Daily Archives: March 12, 2009

Salerno says he left Wichita after ‘learning something that had not been disclosed’

Pat Salerno told a Coral Gables, Fla. city commissioner that he “rejected the Wichita job only after learning something that had not been disclosed,” according to a story in The Miami Herald. ”It was the ethical thing to do,” Commissioner Maria Anderson told the Miami paper after her one-on-one interview with Salerno.

Salerno, who was just picked to be Coral Gables’ new city manager, backed out of his job in Wichita last summer after he had signed a contract.

This is the closest thing to an explanation he has given.

Families of Carr victims: Don’t abolish death penalty

TOPEKA – Standing with Attorney General Steve Six on Thursday, family members of the Carr brothers’ victims joined him in urging lawmakers not to abolish the death penalty.

On Monday, Senate Bill 208 is scheduled to for debate on the Senate floor. The proposal would abolish the death penalty for cases sentenced after July 1, 2009.

Six worried that the change could mean that death row inmates currently appealing their sentences – such as Michael Marsh and Gavin Scott – could be exempted from execution.

Family members also worried that Reginald and Jonathan Carr could escape the death penalty through appeals, if the law were changed.

It is’t about cost or closure, said Amy Scott, who was dating Brad Heyka, one of four people kidnapped and shot execution style on a Wichita soccer field in 2000 by brothers Jonathan and Reginald Carr. A fifth person survived. The Carrs have been on death row since 2002.

“We’re never going to have closure because we’ve lost the people we loved so much,” she said. “I just think this is a matter of justice. This just needs to be finished to the end.”

The proposal comes from Sen. Carolyn McGinn, R-Sedgwick, who says all cost-saving measures should be considered while the state faces a budget crunch.

Prosecutors, such as Six, have argued that the cases do not necessarily cost more and justice should not be predicated on expense.

He urged Kansans to contact their lawmakers and express opposition to banning the death penalty.

Kansas has 10 men on death row. No one has been executed since the death penalty was reinstated in 1994.

AFP survey shows Kansans don’t like high taxes

A survey released by Americans for Prosperity shows Kansans are opposed increased taxes, even if they aren’t the ones paying them.

See the full release below.

TOPEKA –A new survey by the free-market grassroots group Americans for Prosperity finds that 57 percent of Kansans believe the state’s taxes are too high, with 51 percent disapproving of the way the state legislature handles budget and tax issues. When asked to identify the most important issue in state budgeting, 43 percent identified wasteful spending on programs that do not work.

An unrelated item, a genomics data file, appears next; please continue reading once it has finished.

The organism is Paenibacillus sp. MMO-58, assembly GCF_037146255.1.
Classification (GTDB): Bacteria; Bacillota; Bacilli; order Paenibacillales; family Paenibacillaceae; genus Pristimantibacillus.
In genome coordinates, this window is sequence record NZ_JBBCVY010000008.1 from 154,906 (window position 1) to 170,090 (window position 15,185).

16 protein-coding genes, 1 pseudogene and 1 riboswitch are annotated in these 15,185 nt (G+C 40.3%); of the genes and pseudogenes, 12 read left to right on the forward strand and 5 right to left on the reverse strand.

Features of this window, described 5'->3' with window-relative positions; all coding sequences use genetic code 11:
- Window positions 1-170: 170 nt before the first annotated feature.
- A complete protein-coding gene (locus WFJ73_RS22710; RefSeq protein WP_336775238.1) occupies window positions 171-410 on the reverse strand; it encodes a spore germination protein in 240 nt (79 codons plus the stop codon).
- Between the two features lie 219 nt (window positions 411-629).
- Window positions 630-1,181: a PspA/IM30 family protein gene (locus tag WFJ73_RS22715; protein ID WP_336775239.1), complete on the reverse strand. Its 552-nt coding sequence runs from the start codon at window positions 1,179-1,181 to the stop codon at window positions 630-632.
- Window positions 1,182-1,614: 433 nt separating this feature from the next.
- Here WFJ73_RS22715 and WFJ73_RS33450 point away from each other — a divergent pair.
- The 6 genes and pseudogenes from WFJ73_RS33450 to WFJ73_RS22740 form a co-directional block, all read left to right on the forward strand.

“Kansas taxpayers have simply had enough,” said Derrick Sontag, state director of the Kansas chapter of Americans for Prosperity. “Legislators must work to address wasteful government spending before they even consider raising taxes on Kansas families and businesses.”

The survey also finds that lower-income Kansans oppose higher taxes, even if they are not forced to pay them. A solid 60.3 percent of respondents earning under $30,000 rejected the idea of raising taxes on others.

Respondents also rejected the idea of taxes that are paid for by working poor and lower income groups, with a decisive 91 percent opposing the taxes.

The survey was conducted by Voter/Consumer Research, and is based on the responses of 613 registered voters across the state, conducted by telephone Jan. 28- Feb. 2 of this year. The margin of error is +/- 4 percent.

The complete national and state results can be viewed at: www.americansforprosperity.org/tax-survey

Death penalty floor debate Monday in the Senate

The Senate will debate a measure to abolish the state’s death penalty on Monday.

Senate Majority Leader Sen. Derek Schmidt, R-Independence, said the issue was the only item scheduled for debate that day.

Senate Bill 208 would abolish the death penalty for cases sentenced after July 1, 2009.

The proposal comes from Sen. Carolyn McGinn, R-Sedgwick, who says all cost-saving measures should be considered while the state faces a budget crunch.

Opponents of capital punishment say the death penalty is expensive and does not act as a crime deterrent.

Supporters of the death penalty say the decision should not be based on cost alone.

It the measure were to pass the Senate, it would still have to clear the House before heading to the governor’s desk. Time could be a problem. Lawmakers only have three weeks left in this year’s session.